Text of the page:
Last but not least, here's a picture I already had in my collection (you can see it hanging on the wall in the background of the early pics, in my little-seen-on-this-page-study-slash-computer-room), which I have no intention of re-gifting. It shows the graduating class of Somewheresville, U.S.A, in what I would guess to be the forties'? I can't even tell if it's a middle school or a high school because we all know how grown up pre-1960 people look at all times, but draw your own conclusions from the pictures. It was one dollar (ONE DOLLAR) at an otherwise woefully understocked sale in Antioch, about two years ago. In the frame and everything!

I've talked before about how I collect photos, and all of them somehow end up in this one room on the wall. The larger, black background pictures are just poster frames lined with construction paper, mounted to which are the favorites of some of my collection. Below, on top of the dvd shelves, are the blue-million cameras that somehow also go with collecting pictures. I've actually called a temporary moratorium on buying any more of them unless they're just something out of the ballpark amazing, but you never know when lightning will strike and I'll end up with another tchotchke on the shelf.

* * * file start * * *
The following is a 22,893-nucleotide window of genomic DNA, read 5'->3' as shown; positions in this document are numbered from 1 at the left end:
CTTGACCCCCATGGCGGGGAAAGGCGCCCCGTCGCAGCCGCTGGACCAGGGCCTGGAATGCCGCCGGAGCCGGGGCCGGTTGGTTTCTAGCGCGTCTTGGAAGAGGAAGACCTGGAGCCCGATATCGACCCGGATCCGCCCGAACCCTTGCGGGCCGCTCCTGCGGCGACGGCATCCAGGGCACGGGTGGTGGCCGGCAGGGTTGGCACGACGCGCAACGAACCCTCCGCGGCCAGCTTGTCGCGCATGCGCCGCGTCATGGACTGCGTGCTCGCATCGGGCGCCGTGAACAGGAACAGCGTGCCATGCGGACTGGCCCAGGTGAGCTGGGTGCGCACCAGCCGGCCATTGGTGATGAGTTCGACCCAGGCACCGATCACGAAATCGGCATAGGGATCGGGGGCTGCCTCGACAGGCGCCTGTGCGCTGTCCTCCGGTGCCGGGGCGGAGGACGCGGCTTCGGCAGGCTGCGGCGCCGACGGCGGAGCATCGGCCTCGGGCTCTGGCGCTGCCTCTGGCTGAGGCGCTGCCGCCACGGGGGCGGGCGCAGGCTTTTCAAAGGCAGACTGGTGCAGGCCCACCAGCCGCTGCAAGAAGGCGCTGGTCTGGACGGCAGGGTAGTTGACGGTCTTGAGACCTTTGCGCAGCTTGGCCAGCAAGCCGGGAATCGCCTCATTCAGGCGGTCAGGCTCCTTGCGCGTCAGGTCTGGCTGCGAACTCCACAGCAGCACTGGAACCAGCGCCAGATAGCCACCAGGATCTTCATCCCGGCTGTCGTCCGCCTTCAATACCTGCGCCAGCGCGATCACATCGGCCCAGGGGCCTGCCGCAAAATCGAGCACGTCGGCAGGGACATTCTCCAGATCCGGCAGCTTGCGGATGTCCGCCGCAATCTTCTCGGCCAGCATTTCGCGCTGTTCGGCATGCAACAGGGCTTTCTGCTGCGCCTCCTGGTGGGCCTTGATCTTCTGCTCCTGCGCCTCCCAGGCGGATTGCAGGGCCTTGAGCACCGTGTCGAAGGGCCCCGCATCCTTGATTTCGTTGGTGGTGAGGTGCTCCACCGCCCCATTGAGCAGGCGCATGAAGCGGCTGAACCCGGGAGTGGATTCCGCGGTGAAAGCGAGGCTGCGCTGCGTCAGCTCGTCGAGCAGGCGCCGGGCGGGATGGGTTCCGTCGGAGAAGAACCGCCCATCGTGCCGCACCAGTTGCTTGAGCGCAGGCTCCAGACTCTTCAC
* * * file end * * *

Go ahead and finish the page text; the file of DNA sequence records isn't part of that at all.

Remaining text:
There are some cute people in this picture! Look at the tiny gal on the left, and the glamorous one on the right. The shortest guy in the picture (center) also happens to be wearing the loudest shoes.

Gah! The shoes! They may be my favorite part of the picture. Look at this closeup:

What about your collection? Have any of these oversized photos lurking around the house?  Find any great off-the-beaten-Black-Friday path deals this weekend? Did you go to the flea market? Tell me all about it!

Have a great Monday, and I'll see you guys tomorrow!

Wednesday, November 21, 2012

Being Teenagers (1950)

Good morning!

I remember a while back I told you guys about a book I found at an estate sale on Fairfax Avenue in Nashville, specifically relating that it had a whole slew of Pat Boone advice columns from the fifties' carefully clipped and saved in the front cover. Well, I finally got around to scanning said book, and thought you might get a kick out of "Being Teen-Agers", 1950 health and etiquette manual for the growing adolescent.